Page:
Editor’s note: Bishops from around the world will gather in Rome this October for the Synod on Young People, Faith and Vocational Discernment. In March, a group of 300 young people met to create a document to guide the bishops’ conversation. This is the first in an occasional series looking at the topics raised in the document.
Rebecca Bratten Weiss knows the power of social media. It has allowed the writer and independent scholar to reach beyond her rural Ohio community and connect with other Catholic thinkers who help her develop ideas and form new relationships. She even has a new chapbook on poetry coming out, co-authored with another writer she met online. But she has fallen victim to the darker sides of digital culture as well.
Ms. Bratten Weiss, who writes at Patheos, was for more than 10 years an adjunct professor at the Franciscan University of Steubenville, a powerhouse of traditionalist Catholicism. In the run-up to the 2016 presidential election, Ms. Bratten Weiss posted her thoughts about Donald Trump and challenged Catholics who supported him. Some faculty had questioned her about her positions on feminism and her support for L.G.B.T. people as well as her critiques of tactics used by the Catholic pro-life community. She advocates for “a seamless garment, social justice approach to the abortion issue,” which draws the ire of some anti-abortion activists.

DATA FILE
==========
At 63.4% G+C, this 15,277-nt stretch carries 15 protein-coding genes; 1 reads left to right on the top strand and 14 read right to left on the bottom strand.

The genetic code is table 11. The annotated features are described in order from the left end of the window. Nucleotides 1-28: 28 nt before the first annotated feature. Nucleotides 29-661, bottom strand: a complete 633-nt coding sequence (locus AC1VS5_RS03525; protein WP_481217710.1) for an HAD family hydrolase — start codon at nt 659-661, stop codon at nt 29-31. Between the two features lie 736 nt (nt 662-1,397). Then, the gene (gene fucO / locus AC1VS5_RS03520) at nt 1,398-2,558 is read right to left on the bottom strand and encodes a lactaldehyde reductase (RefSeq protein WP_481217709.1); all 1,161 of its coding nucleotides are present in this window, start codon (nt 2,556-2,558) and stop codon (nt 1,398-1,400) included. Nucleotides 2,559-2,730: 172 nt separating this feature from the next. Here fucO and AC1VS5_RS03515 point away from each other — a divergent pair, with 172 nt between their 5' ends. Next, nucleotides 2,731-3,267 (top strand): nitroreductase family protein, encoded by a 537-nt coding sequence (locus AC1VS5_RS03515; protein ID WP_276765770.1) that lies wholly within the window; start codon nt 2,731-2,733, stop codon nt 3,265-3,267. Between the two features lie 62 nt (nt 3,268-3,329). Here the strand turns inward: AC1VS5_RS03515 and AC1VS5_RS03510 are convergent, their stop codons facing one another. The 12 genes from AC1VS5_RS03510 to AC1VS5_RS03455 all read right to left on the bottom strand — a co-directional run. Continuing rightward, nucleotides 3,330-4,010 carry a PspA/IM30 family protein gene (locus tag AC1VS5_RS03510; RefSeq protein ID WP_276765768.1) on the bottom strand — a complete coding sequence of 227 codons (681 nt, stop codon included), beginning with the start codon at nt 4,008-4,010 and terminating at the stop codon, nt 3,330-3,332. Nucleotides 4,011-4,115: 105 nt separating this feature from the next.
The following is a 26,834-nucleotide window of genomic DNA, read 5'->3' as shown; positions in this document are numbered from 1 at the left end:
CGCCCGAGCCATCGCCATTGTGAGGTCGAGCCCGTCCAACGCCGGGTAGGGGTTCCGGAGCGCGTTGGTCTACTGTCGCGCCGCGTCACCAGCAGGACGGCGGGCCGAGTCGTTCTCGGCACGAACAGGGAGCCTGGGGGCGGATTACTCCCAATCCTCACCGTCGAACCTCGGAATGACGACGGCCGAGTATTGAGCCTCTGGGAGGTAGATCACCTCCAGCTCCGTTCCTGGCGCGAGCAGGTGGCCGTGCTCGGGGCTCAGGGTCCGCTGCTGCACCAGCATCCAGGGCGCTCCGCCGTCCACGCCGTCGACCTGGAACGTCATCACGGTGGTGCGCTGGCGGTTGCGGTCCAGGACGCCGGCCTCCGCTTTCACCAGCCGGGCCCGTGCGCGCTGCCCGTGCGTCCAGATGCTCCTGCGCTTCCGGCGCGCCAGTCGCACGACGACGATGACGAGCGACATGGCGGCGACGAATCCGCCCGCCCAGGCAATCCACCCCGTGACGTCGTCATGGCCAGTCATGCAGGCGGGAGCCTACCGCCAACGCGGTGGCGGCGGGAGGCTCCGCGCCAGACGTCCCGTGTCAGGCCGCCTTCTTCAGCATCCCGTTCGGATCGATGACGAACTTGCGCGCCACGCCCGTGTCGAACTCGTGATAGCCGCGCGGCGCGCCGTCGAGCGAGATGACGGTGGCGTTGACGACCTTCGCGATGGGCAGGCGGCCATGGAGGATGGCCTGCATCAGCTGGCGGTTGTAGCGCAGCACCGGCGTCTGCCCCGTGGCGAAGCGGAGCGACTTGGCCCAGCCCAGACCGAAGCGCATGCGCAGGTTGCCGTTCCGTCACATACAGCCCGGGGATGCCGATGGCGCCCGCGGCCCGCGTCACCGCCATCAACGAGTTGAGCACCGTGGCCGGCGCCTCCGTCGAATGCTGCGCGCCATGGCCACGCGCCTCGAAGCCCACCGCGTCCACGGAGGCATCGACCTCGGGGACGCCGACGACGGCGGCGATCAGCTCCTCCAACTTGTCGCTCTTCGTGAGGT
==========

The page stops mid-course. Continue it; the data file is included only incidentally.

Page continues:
One day, she was called into a meeting with her department head and told she could no longer teach at the school, due to the opinions she had posted online. Websites such as LifeSiteNews and Church Militant ran with the story, which led to some online abuse, some of which contained racist and anti-Semitic messages. (Ms. Bratten Weiss identifies as Jewish-Catholic.)
Ms. Bratten Weiss is more careful with what she posts now, and more aware that anything posted online can be found by somebody with enough determination.
“I try to think of myself not as a private person using social media for personal communication, but thinking more in terms of being a public persona.”
“I try to think of myself not as a private person using social media for personal communication, but thinking more in terms of being a public persona,” she said. “Anything out there is on record, and you need to be able to defend it.”
This cautious attitude toward social media is echoed in a recent document crafted with the input of 300 young people who gathered in Rome last month. The group was charged with helping prepare bishops from around the world for a meeting at the Vatican this fall about young people and the church.
“While modern advancements in technology have greatly improved our lives, one must be prudent with its usage,” the document states. The document, which runs more than 7,000 words, summarizes a week of discussion and touches on a range of issues, including faith, evangelization and challenges facing young people, including employment, family and politics.
In a lengthy section, the document describes technology something of a necessary evil.
“While modern advancements in technology have greatly improved our lives, one must be prudent with its usage.”